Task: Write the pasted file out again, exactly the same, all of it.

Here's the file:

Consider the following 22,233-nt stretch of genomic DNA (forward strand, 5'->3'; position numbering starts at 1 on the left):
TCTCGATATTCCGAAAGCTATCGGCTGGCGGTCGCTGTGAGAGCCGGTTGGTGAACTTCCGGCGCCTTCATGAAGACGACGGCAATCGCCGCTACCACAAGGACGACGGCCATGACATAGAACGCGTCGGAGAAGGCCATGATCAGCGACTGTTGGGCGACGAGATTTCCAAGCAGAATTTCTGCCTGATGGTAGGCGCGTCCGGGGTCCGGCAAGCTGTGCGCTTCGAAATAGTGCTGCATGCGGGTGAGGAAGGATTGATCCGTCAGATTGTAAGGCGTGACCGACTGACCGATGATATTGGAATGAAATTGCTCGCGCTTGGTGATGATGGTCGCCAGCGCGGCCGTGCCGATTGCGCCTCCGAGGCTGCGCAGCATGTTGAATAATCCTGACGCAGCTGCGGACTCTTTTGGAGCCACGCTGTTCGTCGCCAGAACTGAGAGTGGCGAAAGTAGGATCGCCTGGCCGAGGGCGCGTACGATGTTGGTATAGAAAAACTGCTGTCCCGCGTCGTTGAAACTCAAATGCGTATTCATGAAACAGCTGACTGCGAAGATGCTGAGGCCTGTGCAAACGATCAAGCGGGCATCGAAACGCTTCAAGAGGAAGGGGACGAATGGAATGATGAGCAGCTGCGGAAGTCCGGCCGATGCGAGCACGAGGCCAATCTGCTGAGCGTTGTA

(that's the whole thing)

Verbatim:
Consider the following 22,233-nt stretch of genomic DNA (forward strand, 5'->3'; position numbering starts at 1 on the left):
TCTCGATATTCCGAAAGCTATCGGCTGGCGGTCGCTGTGAGAGCCGGTTGGTGAACTTCCGGCGCCTTCATGAAGACGACGGCAATCGCCGCTACCACAAGGACGACGGCCATGACATAGAACGCGTCGGAGAAGGCCATGATCAGCGACTGTTGGGCGACGAGATTTCCAAGCAGAATTTCTGCCTGATGGTAGGCGCGTCCGGGGTCCGGCAAGCTGTGCGCTTCGAAATAGTGCTGCATGCGGGTGAGGAAGGATTGATCCGTCAGATTGTAAGGCGTGACCGACTGACCGATGATATTGGAATGAAATTGCTCGCGCTTGGTGATGATGGTCGCCAGCGCGGCCGTGCCGATTGCGCCTCCGAGGCTGCGCAGCATGTTGAATAATCCTGACGCAGCTGCGGACTCTTTTGGAGCCACGCTGTTCGTCGCCAGAACTGAGAGTGGCGAAAGTAGGATCGCCTGGCCGAGGGCGCGTACGATGTTGGTATAGAAAAACTGCTGTCCCGCGTCGTTGAAACTCAAATGCGTATTCATGAAACAGCTGACTGCGAAGATGCTGAGGCCTGTGCAAACGATCAAGCGGGCATCGAAACGCTTCAAGAGGAAGGGGACGAATGGAATGATGAGCAGCTGCGGAAGTCCGGCCGATGCGAGCACGAGGCCAATCTGCTGAGCGTTGTA